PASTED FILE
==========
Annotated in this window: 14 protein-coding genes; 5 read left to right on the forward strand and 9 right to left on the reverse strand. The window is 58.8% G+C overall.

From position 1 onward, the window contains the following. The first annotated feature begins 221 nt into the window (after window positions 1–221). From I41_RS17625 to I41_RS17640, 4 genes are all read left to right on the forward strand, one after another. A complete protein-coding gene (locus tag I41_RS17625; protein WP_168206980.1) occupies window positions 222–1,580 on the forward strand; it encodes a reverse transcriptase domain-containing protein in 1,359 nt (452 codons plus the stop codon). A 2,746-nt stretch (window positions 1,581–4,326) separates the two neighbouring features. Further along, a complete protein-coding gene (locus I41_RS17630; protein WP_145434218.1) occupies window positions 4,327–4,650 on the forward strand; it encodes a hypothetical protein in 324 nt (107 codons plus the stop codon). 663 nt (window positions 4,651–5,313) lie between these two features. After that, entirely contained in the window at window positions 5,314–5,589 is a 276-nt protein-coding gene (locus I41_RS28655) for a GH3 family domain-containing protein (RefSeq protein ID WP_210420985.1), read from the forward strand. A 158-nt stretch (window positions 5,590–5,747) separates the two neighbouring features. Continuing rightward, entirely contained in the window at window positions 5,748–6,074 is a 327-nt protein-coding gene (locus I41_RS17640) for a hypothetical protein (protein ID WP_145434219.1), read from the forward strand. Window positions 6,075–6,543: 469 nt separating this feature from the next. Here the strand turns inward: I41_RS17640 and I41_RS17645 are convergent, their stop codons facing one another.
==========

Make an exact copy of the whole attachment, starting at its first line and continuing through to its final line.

Annotated in this window: 14 protein-coding genes; 5 read left to right on the forward strand and 9 right to left on the reverse strand. The window is 58.8% G+C overall.

From position 1 onward, the window contains the following. The first annotated feature begins 221 nt into the window (after window positions 1–221). From I41_RS17625 to I41_RS17640, 4 genes are all read left to right on the forward strand, one after another. A complete protein-coding gene (locus tag I41_RS17625; protein WP_168206980.1) occupies window positions 222–1,580 on the forward strand; it encodes a reverse transcriptase domain-containing protein in 1,359 nt (452 codons plus the stop codon). A 2,746-nt stretch (window positions 1,581–4,326) separates the two neighbouring features. Further along, a complete protein-coding gene (locus I41_RS17630; protein WP_145434218.1) occupies window positions 4,327–4,650 on the forward strand; it encodes a hypothetical protein in 324 nt (107 codons plus the stop codon). 663 nt (window positions 4,651–5,313) lie between these two features. After that, entirely contained in the window at window positions 5,314–5,589 is a 276-nt protein-coding gene (locus I41_RS28655) for a GH3 family domain-containing protein (RefSeq protein ID WP_210420985.1), read from the forward strand. A 158-nt stretch (window positions 5,590–5,747) separates the two neighbouring features. Continuing rightward, entirely contained in the window at window positions 5,748–6,074 is a 327-nt protein-coding gene (locus I41_RS17640) for a hypothetical protein (protein ID WP_145434219.1), read from the forward strand. Window positions 6,075–6,543: 469 nt separating this feature from the next. Here the strand turns inward: I41_RS17640 and I41_RS17645 are convergent, their stop codons facing one another.